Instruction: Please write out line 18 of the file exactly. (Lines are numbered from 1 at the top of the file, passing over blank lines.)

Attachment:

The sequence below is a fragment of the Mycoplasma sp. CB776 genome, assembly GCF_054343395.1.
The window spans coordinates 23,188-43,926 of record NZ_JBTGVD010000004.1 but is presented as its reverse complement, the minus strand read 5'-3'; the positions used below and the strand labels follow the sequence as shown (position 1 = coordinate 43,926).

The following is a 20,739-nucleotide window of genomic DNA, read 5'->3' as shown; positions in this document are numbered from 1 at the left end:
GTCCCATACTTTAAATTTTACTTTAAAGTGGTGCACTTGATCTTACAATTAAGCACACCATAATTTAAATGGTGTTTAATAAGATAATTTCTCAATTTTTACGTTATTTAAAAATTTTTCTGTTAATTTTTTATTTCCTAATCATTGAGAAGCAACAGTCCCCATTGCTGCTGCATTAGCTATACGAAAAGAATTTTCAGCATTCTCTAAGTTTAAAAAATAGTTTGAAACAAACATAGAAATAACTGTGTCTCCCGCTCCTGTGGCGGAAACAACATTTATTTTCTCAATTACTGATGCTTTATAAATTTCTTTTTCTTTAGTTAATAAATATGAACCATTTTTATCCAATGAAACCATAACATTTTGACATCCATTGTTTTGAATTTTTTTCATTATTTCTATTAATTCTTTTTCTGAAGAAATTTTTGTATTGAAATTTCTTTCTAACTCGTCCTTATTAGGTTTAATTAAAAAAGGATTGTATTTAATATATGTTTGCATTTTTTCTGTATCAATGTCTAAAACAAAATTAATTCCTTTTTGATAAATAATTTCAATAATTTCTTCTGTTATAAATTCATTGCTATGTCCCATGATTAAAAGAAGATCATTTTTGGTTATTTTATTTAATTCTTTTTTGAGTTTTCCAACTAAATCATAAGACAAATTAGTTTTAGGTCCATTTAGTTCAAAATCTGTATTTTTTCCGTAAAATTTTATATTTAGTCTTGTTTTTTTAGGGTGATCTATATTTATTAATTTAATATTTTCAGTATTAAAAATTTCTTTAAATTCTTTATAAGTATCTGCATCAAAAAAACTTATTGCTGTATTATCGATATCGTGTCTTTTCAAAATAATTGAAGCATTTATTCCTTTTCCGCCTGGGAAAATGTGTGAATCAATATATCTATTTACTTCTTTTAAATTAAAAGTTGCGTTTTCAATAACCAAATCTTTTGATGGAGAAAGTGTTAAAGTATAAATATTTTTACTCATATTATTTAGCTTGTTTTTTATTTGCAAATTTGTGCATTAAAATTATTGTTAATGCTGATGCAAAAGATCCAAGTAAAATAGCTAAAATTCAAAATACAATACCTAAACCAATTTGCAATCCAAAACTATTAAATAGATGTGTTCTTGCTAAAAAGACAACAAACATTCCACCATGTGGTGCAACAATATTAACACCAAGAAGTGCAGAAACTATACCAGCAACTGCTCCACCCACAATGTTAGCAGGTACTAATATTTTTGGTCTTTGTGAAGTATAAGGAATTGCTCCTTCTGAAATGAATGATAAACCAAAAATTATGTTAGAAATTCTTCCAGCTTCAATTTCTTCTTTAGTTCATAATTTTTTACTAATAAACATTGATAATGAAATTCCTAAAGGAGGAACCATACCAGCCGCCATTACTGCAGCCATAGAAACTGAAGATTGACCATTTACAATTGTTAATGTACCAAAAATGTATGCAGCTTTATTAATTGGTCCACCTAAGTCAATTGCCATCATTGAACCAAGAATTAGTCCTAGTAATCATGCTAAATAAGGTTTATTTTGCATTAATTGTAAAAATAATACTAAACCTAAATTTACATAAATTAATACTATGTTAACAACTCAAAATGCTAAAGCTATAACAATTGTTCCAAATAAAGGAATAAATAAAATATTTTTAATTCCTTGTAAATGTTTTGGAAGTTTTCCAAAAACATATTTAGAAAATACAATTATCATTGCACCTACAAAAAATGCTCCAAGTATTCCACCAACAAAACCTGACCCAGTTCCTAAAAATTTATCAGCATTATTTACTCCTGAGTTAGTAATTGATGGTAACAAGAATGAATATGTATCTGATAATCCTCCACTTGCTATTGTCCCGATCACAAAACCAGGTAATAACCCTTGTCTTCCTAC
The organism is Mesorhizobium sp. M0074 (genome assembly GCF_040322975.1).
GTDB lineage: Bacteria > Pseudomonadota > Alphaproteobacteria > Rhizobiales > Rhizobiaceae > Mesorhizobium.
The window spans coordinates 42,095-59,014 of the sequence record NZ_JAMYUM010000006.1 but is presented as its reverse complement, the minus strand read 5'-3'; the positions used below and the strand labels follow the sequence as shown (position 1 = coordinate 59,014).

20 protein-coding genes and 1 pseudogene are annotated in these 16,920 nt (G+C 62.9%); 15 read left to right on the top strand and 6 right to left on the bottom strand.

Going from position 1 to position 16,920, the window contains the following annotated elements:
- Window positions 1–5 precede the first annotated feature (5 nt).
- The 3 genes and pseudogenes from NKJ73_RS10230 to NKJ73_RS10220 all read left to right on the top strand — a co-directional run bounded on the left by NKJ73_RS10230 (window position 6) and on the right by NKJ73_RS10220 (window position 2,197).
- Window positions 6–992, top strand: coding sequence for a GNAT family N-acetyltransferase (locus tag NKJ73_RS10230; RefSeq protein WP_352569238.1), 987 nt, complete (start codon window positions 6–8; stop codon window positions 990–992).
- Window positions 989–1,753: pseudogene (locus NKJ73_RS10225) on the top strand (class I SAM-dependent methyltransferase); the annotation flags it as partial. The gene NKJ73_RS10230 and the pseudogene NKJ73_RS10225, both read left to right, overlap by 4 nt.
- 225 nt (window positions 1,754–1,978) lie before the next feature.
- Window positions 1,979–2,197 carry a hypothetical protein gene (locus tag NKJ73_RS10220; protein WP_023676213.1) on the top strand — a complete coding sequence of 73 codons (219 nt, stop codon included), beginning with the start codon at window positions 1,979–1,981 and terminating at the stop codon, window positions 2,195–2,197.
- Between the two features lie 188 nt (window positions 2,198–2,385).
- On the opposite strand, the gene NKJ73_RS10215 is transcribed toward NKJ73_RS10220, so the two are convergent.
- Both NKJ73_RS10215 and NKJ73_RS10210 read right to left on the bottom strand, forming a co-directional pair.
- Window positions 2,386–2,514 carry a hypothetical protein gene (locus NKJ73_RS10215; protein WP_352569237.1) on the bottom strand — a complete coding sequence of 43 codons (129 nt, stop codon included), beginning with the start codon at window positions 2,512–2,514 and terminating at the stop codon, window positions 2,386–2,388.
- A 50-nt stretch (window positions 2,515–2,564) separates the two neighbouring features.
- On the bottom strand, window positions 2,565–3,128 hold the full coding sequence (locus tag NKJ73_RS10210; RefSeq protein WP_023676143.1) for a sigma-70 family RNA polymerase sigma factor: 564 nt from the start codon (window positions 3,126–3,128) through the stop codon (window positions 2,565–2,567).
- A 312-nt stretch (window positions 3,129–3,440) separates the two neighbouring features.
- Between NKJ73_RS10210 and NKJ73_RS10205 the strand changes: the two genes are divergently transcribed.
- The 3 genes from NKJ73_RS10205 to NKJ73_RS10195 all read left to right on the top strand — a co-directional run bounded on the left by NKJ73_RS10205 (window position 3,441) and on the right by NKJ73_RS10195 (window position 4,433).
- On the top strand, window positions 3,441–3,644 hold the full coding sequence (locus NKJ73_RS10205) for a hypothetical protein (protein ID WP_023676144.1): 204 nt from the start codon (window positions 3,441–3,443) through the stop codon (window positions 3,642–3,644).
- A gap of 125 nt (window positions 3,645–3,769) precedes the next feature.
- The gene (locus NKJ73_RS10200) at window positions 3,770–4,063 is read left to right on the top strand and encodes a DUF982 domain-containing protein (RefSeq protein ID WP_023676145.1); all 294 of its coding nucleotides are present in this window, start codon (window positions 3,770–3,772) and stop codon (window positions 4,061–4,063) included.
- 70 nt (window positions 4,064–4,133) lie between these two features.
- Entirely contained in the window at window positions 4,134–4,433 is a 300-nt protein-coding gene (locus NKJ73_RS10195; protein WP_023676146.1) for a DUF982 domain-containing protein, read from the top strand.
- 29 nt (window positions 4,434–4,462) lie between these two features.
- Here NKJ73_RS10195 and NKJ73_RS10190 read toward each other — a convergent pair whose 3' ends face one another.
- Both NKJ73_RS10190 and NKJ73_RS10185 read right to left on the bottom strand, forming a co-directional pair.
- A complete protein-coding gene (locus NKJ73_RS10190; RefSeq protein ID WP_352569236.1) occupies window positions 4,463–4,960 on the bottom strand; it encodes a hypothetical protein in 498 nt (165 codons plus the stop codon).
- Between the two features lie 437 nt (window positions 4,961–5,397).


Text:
- Both NKJ73_RS10215 and NKJ73_RS10210 read right to left on the bottom strand, forming a co-directional pair.